Almost all children go through the stage of individuation when they learn to be separated from their parents. Most toddlers quickly overcome separation anxiety and get used to the situation. However, sometimes a child may have problems because of the intense emotional pain and fear he experiences when being separated from a caregiver. Scientists note that this is usually due to the parents’ emotional immaturity – the mother or father may have weak self-identification and find it difficult to perceive themselves separately from the child (Stone et al., 2015). Another reason may is the parents’ experience of intensive separation anxiety in their childhood.
Parents react differently to a child’s tears when they separate. Some try not to pay attention and expect the situation to change on its own. Others tell their little ones that there is no reason to worry about it because mom or dad will come back. It is a widespread reaction because parents are afraid to harm their children by discussing fears or are not ready to open up emotionally to the child.
However, experts explain that this tactic is wrong. To do the right thing, the adult should reassure and explain to the child their emotions, make a farewell plan, and remind the child that the parent loves them (Day, 2020). To be more precise, the parent needs to tell the child that it is normal to be upset, and the parent understands the reason – perhaps the child is afraid that while the parent is absent, something bad will happen. It is imperative to acknowledge that the child is afraid and upset and talk to them about it. A farewell plan can include a ritual and a visual timetable for when the parent leaves and arrives. Further, the parent can express love by leaving the child some sentimental gift or reading a book with him, such as “The String of Love.”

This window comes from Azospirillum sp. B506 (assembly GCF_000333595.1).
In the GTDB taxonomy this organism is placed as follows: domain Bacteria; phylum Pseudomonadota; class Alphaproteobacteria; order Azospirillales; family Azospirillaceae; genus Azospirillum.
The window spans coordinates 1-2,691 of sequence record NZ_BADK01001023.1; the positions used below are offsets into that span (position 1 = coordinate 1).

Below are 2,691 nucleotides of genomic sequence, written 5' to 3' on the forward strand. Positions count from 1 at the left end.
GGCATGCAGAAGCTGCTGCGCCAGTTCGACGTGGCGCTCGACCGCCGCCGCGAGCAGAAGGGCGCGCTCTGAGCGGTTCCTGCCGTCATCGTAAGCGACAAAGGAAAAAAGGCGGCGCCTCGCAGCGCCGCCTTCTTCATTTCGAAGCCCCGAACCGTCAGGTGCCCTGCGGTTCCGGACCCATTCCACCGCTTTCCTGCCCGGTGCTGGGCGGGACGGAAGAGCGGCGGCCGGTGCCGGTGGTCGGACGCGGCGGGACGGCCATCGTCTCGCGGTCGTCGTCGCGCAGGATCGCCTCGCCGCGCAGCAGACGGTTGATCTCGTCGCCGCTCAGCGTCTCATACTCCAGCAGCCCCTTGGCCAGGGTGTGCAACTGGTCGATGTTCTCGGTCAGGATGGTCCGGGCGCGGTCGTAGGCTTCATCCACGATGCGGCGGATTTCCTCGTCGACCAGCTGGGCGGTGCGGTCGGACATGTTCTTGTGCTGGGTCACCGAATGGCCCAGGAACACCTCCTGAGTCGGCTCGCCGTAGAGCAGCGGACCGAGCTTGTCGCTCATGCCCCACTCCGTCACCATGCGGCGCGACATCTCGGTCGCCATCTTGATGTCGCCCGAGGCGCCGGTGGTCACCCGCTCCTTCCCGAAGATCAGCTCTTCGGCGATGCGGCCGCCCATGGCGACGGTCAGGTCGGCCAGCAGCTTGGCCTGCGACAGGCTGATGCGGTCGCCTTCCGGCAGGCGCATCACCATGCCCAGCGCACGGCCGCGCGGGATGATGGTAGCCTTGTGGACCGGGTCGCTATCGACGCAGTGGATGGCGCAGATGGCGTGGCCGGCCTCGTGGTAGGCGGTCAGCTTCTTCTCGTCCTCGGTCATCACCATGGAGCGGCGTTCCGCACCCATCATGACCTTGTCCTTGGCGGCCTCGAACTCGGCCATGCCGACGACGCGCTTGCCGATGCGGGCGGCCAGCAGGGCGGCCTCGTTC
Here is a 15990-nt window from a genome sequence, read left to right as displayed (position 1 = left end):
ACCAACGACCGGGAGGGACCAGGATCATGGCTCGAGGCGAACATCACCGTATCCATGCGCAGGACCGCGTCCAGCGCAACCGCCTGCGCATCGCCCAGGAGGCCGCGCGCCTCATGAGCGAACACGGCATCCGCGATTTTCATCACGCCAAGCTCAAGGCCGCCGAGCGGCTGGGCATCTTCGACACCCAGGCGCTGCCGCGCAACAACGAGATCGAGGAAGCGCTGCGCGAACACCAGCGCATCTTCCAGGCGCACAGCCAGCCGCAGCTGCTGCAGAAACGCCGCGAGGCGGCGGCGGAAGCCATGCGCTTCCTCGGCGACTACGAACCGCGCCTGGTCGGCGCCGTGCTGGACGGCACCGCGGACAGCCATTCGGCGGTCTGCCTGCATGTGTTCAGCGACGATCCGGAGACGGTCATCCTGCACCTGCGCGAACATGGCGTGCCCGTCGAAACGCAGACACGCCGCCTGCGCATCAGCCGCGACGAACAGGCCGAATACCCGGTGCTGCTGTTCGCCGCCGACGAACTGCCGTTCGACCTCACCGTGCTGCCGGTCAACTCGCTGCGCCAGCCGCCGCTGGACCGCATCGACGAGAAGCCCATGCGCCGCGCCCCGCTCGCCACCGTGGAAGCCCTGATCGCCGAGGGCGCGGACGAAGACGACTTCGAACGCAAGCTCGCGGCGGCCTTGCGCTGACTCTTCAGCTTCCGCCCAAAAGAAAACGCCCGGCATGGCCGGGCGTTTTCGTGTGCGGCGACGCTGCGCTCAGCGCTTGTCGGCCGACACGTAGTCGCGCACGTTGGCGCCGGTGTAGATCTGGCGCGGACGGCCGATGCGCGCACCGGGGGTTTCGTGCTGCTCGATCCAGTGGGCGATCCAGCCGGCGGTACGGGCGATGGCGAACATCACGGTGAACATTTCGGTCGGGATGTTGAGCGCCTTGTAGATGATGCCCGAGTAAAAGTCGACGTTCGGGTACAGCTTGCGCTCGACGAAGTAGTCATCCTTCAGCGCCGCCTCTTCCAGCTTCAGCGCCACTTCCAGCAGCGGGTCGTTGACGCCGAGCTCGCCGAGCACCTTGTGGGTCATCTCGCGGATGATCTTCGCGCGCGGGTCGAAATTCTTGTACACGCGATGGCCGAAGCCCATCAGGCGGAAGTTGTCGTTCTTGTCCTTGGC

For an educator or a primary school teacher, or a child psychologist, it is important to understand that separation anxiety is an integral part of one of the natural stages of a child’s development – the stage of separation-individuation. Overcoming the fear and sadness associated with separation, the child becomes an independent person in a large, open, and interesting world. Most children quickly stop experiencing separation stress, but if this is not the case, the caregiver can support the parent by explaining how to behave with the child in such a situation.
Stone, L. L., Otten, R., Soenens, B., Engels, R. C., & Janssens, J. M. (2015). Relations between parental and child separation anxiety: The role of dependency-oriented psychological control. Journal of Child and Family Studies, 24(11), 3192-3199.
Day, N. (2020). How to help your child overcome Separation Anxiety. Web.